Weed Army Community Hospital, Department of Behavioral Health, excels during its 2019 Joint Commission Accreditation

Col. Larry France (Commander, WACH), Maj. Yvonne Sendejo (Deputy Chief, Department of Behavioral Health), Staff Sgt. Esther Taumomoa (NCIOC, DBH), Spc. David Diaz (Behavioral Health Specialist).

FORT IRWIN, Calif. — Weed Army Community Hospital and its Department of Behavioral Health has started 2019 with a bang. With months of Joint Commission (JC) preparation, WACH entered the new year with feelings of both optimism and ambivalence. The latter was obvious, given the long-anticipated arrival of Joint Commission to survey WACH in January. The Joint Commission survey has become commonly known in the healthcare industry as the ‘make it or break it’ test for any medical treatment facility.

In May of 2018, Col. Larry France became the commander of WACH. With more than 32 years of military service and experience, Col. France clearly understood the short-lived celebration of becoming the new commander of a military treatment facility, and went right to work by immediately setting the priorities regarding the way ahead for his organization. Not surprisingly, the biggest target on his priority lists was the Joint Commission survey that would be anticipated at any time between October 2018 and March 2019. Immediately, there were amassing of efforts to sharpen the organization’s focus and preparation for JC survey. There were bi-monthly JC huddles for the first, several months to track, synchronize and close out items that were deemed priority for the JC. Then it narrowed to weekly JC huddles during the last, couple of months prior to the JC survey, especially when it was determined the JC would most likely arrive around January 2019.

As each month came to a close, and as the organization inched closer and closer to JC survey, Col. France knew that beyond the daily and weekly completion of every tasks associated with JC, his main focus now was to project confidence and instill hope among his team. You would often hear some of his mantras like, “Get the low hanging fruits,” “We work hard and play hard,” and “Take care of those entrusted to your leadership and care,” all of which are fundamentally underpinned by the Army’s philosophy of Mission Command. As a resident graduate of the Army War College at Carlisle Barracks, Pennsylvania, Col. France understood that real success in any organization at its core is about people. And while the Army War College provides a curriculum that focuses on strategic level critical thinking in solving global complex problems, it too at its core is about people. Col. France’s exercise of Mission Command was evident in his ability to empower his subordinates with disciplined initiative and discretion, all while making a positive connection with his staff at a human level. Simply put, Mission Command was the “Way,” daily/weekly interactions with staff during huddles was the “Means,” and building strong relationships/connections with people and achieving by-in from his staff was the “Ends.” And if you get that right, the JC will work itself out.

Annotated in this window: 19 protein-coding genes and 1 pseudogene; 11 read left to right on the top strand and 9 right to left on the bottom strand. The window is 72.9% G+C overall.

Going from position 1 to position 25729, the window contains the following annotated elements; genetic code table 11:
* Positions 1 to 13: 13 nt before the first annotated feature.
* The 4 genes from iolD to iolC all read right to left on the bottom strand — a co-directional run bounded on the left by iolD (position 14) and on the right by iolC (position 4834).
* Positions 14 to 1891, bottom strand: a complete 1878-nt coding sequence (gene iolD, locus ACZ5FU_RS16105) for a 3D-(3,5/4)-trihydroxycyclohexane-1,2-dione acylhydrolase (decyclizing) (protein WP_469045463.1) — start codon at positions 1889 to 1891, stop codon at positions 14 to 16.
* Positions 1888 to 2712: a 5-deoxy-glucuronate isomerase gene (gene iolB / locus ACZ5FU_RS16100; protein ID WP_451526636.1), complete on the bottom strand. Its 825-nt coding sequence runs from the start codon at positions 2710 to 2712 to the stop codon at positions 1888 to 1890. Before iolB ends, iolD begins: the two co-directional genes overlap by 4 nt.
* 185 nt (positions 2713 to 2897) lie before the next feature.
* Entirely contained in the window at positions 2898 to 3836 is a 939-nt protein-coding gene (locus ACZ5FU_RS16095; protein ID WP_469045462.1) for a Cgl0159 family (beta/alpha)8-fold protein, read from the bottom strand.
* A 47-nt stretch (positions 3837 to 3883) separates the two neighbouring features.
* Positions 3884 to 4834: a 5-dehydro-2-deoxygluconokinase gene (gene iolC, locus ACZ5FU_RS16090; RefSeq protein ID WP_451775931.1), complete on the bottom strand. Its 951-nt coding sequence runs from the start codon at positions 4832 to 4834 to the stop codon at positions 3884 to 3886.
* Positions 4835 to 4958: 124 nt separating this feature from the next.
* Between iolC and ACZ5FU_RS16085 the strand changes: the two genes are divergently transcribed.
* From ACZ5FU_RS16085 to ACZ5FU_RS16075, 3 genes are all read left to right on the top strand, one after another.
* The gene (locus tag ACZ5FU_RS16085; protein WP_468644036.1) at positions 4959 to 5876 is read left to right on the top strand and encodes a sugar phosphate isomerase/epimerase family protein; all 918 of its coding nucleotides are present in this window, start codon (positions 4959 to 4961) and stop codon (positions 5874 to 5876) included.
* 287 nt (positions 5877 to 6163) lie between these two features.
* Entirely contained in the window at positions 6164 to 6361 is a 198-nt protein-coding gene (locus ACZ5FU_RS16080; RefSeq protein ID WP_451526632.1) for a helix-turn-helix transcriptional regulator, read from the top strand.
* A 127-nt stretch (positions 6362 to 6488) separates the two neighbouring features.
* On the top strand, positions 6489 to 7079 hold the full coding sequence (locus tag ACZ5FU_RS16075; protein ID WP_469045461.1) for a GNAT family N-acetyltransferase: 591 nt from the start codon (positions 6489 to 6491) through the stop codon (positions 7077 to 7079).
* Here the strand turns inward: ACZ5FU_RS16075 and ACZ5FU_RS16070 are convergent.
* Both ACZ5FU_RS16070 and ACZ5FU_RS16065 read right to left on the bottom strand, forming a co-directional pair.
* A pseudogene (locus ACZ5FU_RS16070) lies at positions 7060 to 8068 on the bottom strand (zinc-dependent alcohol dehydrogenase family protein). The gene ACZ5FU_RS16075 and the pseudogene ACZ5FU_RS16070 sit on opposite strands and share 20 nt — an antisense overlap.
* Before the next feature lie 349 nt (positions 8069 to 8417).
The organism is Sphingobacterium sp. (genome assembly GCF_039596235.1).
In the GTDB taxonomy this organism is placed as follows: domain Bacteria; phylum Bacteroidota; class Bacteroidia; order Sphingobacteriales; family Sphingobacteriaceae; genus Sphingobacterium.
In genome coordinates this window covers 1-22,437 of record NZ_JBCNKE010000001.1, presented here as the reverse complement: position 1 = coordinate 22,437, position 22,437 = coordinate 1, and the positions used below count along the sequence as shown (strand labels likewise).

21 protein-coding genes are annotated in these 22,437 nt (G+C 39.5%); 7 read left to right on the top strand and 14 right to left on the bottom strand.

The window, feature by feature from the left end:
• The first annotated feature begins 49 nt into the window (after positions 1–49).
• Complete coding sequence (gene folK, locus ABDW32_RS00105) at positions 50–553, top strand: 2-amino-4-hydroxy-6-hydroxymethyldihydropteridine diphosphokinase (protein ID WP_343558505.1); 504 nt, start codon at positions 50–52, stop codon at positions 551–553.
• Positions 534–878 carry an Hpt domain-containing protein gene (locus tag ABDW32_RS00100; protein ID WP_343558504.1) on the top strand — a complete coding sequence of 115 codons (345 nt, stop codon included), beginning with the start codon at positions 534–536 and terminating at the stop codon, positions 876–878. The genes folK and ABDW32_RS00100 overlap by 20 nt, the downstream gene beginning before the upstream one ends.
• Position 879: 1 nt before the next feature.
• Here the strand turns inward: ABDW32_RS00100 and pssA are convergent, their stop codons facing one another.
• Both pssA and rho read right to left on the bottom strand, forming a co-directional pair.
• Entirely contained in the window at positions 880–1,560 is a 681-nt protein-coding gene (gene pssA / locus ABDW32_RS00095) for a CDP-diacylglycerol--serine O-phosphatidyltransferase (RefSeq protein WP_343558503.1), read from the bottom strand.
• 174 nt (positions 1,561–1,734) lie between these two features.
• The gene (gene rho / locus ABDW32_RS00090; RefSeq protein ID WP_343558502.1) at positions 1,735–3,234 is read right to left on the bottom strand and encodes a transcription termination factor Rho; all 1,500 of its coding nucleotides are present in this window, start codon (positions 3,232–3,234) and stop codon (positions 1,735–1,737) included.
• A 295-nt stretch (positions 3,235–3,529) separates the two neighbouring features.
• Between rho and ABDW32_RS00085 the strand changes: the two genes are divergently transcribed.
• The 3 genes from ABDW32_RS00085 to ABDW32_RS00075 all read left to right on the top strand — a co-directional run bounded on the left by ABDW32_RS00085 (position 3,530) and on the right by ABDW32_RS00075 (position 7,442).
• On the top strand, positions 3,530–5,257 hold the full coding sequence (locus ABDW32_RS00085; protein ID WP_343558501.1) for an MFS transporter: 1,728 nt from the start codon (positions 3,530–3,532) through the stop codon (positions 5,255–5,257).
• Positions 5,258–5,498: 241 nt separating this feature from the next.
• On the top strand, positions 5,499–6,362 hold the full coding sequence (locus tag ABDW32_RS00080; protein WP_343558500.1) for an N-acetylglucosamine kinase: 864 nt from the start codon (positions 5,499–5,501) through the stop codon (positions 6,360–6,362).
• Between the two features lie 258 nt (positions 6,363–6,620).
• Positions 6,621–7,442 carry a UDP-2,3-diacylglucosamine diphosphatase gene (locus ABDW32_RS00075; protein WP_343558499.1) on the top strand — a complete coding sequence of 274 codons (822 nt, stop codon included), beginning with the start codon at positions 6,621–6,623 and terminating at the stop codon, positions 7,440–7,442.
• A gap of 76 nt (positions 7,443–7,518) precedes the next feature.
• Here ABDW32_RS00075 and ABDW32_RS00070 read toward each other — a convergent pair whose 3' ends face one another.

Such is the case with WACH’s Department of Behavioral Health (DBH), considered the hospital’s highest performing department. Low-hanging fruits, work hard and play hard, take care of those entrusted to your care and leadership– those mantras were part of an echo chamber for the DBH leadership. Led by Maj. (P) Porter and his deputy Maj. Sendejo, DBH excelled during the WACH Joint Commission survey. According to the JC survey team, “[DBH] this is the best ever JC binder we’ve ever seen.” Whether it was their data management metrics or performance improvement projects, or risk assessment plans for ligature risks and Behavioral Health Systems of Care (BHSOC) delivery, DBH’s performance was truly unmatched. Not surprisingly, the DBH was the first of three areas of the JC survey for WACH to receive its full JC accreditation. But if you ask Maj. Porter about the secret sauce to the DBH’s success, naturally, “It’s about people, the enlisted, civilian work force…it’s about the front desk workers.”